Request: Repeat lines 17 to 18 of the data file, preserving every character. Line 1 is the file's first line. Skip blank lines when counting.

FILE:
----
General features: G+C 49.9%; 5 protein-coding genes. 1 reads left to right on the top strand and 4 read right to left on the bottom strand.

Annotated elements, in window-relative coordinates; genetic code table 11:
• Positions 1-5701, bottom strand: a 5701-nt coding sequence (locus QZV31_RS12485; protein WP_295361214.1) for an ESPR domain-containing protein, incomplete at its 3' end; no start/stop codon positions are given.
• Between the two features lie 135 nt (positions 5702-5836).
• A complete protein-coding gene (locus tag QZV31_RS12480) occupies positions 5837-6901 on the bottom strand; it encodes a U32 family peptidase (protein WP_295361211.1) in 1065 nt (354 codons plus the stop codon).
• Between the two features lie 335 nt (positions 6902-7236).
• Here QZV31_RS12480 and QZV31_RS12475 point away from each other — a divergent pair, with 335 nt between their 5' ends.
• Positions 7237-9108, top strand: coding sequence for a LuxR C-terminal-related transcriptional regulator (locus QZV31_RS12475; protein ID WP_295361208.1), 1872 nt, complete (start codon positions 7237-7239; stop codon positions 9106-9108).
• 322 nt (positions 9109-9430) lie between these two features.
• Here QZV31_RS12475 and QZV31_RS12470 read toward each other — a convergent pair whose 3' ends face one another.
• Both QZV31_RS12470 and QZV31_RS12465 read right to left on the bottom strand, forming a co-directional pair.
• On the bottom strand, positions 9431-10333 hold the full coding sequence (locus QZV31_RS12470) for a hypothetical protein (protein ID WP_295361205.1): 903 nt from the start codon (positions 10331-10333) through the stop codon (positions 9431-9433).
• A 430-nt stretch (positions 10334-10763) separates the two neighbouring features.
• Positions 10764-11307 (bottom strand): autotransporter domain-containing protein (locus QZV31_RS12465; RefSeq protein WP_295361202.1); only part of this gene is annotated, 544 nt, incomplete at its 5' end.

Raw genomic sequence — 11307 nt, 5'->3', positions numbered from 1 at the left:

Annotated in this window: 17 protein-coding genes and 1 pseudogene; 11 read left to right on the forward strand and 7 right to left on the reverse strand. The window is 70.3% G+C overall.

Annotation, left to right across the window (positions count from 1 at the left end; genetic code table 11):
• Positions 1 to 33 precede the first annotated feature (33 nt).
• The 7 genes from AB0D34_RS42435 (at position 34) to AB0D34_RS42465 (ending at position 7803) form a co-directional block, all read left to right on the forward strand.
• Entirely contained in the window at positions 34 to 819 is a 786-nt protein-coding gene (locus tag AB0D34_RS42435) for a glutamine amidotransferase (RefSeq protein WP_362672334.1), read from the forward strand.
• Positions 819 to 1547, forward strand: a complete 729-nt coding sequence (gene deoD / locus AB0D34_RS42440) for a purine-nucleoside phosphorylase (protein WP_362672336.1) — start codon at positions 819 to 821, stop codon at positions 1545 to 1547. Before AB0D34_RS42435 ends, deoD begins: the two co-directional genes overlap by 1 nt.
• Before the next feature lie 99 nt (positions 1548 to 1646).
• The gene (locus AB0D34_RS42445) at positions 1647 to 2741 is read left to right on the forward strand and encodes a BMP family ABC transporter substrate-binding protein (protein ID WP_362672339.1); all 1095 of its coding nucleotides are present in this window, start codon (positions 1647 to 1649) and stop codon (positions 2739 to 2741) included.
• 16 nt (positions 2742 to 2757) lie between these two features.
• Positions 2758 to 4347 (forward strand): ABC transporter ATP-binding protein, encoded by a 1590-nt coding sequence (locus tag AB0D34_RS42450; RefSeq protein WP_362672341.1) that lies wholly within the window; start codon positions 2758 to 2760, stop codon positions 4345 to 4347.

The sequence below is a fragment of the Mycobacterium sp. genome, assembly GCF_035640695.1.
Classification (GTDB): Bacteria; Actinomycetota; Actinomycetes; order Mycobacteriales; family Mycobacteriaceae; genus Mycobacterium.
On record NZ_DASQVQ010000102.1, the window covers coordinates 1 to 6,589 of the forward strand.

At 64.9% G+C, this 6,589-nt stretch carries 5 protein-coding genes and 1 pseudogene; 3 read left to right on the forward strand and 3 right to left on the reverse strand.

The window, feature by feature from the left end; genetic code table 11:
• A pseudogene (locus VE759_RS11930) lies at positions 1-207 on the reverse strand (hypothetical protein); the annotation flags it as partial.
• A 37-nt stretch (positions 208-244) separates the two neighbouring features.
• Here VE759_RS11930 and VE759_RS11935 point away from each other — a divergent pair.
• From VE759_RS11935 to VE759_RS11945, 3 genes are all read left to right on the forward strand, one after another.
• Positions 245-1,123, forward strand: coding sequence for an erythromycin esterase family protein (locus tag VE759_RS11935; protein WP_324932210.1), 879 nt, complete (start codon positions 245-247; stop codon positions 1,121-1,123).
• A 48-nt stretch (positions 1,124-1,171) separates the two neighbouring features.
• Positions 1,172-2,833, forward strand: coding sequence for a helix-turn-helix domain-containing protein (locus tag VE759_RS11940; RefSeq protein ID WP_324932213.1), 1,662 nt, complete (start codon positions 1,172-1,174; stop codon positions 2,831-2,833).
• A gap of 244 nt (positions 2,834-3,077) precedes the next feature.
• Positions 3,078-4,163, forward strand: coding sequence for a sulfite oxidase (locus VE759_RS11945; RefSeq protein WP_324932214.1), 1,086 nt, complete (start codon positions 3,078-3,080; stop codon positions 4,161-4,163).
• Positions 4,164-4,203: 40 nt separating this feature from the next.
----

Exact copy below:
Annotation, left to right across the window (positions count from 1 at the left end; genetic code table 11):
• Positions 1 to 33 precede the first annotated feature (33 nt).